Much to our delight and good humor, Jasmine explained that oftentimes, a variety of birds and wildfowl including the Pacific Black Duck fly into the zoo’s habitat of other birds deciding on a free meal and “easy ride’’ often staying at their leisure. Nonetheless, these wild birds are fed.

The massive size of numerous Crocodiles in their well secured, but the viewable area is difficult to describe here. Their weight is estimated when it’s impossible to ever get them on a scale. They may weigh upwards of 1000 kg, 2205 pounds. 

The Cairns Tropical Zoo is located only 20 minutes north of Cairns, and 35 minutes south of Port Douglas at Palm Cove on the Captain Cook Highway. With easy free parking and reasonable entrance fees, it’s the perfect venue for both children and adults, tourists, and locals alike.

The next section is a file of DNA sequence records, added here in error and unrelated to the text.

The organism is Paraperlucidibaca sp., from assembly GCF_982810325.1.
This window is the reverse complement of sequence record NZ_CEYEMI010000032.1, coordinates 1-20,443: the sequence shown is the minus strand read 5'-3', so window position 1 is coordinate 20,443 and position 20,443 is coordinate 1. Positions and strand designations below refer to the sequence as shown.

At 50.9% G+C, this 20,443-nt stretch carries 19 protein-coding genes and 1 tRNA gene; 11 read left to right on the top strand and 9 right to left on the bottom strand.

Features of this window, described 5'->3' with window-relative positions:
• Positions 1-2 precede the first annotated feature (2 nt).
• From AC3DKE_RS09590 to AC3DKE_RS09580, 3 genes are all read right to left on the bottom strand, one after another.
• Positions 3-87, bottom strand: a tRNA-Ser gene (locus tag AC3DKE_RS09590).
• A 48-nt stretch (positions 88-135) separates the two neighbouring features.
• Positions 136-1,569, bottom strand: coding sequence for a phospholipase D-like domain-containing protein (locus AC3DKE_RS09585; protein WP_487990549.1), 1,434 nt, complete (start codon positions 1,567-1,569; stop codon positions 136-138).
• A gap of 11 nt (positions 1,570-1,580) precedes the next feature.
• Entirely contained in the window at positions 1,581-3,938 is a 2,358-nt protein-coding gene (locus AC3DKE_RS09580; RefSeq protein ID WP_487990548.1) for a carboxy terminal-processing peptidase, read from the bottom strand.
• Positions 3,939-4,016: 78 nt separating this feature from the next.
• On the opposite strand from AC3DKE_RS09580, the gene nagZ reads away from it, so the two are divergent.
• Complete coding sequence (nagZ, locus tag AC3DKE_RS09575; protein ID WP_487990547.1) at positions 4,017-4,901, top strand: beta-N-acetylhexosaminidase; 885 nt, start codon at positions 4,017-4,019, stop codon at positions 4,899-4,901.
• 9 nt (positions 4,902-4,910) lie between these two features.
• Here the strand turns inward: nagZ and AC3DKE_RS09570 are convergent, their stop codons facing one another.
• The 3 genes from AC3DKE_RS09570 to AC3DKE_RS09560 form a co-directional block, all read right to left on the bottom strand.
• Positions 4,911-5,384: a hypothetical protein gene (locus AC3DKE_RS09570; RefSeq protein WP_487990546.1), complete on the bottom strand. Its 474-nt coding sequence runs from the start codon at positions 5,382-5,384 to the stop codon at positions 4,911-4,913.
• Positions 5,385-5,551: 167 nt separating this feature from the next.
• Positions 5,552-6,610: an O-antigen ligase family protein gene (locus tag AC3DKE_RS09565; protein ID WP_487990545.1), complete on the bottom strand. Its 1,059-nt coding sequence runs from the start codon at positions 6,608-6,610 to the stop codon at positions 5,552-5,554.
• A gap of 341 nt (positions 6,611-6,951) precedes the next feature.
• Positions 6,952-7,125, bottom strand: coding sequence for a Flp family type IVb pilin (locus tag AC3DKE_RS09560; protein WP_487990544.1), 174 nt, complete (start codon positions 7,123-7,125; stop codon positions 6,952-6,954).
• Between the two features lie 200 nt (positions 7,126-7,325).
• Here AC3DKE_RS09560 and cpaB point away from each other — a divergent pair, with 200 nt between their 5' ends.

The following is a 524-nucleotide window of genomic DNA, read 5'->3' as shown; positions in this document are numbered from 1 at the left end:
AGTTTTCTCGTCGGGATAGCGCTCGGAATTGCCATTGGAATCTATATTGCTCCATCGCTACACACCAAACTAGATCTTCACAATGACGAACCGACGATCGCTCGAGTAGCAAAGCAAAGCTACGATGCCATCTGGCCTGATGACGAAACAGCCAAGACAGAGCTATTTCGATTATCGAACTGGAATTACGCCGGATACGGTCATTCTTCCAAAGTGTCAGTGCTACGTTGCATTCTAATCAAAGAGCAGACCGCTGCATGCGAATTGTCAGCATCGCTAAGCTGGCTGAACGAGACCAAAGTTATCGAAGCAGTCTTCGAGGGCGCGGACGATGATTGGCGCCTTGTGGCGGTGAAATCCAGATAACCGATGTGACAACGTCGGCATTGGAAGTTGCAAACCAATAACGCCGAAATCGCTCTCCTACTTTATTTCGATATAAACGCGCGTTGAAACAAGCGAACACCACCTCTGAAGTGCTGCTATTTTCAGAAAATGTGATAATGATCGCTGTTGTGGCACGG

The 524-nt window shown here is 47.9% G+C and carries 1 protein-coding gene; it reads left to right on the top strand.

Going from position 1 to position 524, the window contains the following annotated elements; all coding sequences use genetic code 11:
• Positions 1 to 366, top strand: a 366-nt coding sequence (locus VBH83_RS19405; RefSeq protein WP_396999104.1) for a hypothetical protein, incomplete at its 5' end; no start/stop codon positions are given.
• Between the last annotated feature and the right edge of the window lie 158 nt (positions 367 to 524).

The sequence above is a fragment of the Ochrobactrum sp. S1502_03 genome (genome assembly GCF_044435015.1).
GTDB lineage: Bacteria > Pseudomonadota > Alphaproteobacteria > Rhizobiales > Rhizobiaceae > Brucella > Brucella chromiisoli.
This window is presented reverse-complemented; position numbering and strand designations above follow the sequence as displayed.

It isn’t often we could get quite this close to a Crocodile to have a close-up view of the complex tail and hide.

The wildlife areas are easy to navigate with only a few gradual inclines making it possible for many with limitations to enjoy full access to most areas. For the times of operation, entrance fees, and extensive information about the Cairns Tropical Zoo, please click the links provided.

A smaller female Crocodile sunning with her mouth within close proximity to a larger male.

Tomorrow, we’ll return with Part 2, more photos and information about our visit to the zoo and our many new experiences with the wildlife we’ve never seen in our past worldwide travels.

Like us, Crocs have five digits but, that’s where the similarities end!


Photo from one year ago to July 11, 2014:
The fuzzy green buds on this exquisite orchid were quite a joy to see while on a flower hunt in Madeira. For details, please click here.